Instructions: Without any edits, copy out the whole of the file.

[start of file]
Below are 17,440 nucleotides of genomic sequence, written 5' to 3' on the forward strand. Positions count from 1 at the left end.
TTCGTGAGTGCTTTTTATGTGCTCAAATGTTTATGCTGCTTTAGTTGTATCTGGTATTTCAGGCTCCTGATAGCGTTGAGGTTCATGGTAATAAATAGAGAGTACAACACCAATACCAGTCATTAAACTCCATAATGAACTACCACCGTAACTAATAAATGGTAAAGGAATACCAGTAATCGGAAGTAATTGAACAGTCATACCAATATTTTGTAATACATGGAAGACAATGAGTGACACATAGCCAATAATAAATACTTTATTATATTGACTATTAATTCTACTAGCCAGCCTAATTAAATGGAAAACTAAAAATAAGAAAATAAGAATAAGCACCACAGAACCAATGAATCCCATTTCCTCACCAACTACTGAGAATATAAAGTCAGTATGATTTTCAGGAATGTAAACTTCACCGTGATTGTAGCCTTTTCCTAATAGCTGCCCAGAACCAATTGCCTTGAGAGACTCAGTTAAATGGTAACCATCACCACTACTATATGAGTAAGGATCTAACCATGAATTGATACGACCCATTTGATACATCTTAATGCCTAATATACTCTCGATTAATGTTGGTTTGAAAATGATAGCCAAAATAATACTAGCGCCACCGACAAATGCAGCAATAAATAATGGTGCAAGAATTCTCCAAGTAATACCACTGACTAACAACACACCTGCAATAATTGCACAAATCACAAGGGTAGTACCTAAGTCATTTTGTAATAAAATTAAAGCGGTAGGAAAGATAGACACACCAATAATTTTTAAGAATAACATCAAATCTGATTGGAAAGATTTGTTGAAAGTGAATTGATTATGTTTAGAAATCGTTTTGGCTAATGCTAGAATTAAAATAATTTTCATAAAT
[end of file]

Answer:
Below are 17,440 nucleotides of genomic sequence, written 5' to 3' on the forward strand. Positions count from 1 at the left end.
TTCGTGAGTGCTTTTTATGTGCTCAAATGTTTATGCTGCTTTAGTTGTATCTGGTATTTCAGGCTCCTGATAGCGTTGAGGTTCATGGTAATAAATAGAGAGTACAACACCAATACCAGTCATTAAACTCCATAATGAACTACCACCGTAACTAATAAATGGTAAAGGAATACCAGTAATCGGAAGTAATTGAACAGTCATACCAATATTTTGTAATACATGGAAGACAATGAGTGACACATAGCCAATAATAAATACTTTATTATATTGACTATTAATTCTACTAGCCAGCCTAATTAAATGGAAAACTAAAAATAAGAAAATAAGAATAAGCACCACAGAACCAATGAATCCCATTTCCTCACCAACTACTGAGAATATAAAGTCAGTATGATTTTCAGGAATGTAAACTTCACCGTGATTGTAGCCTTTTCCTAATAGCTGCCCAGAACCAATTGCCTTGAGAGACTCAGTTAAATGGTAACCATCACCACTACTATATGAGTAAGGATCTAACCATGAATTGATACGACCCATTTGATACATCTTAATGCCTAATATACTCTCGATTAATGTTGGTTTGAAAATGATAGCCAAAATAATACTAGCGCCACCGACAAATGCAGCAATAAATAATGGTGCAAGAATTCTCCAAGTAATACCACTGACTAACAACACACCTGCAATAATTGCACAAATCACAAGGGTAGTACCTAAGTCATTTTGTAATAAAATTAAAGCGGTAGGAAAGATAGACACACCAATAATTTTTAAGAATAACATCAAATCTGATTGGAAAGATTTGTTGAAAGTGAATTGATTATGTTTAGAAATCGTTTTGGCTAATGCTAGAATTAAAATAATTTTCATAAAT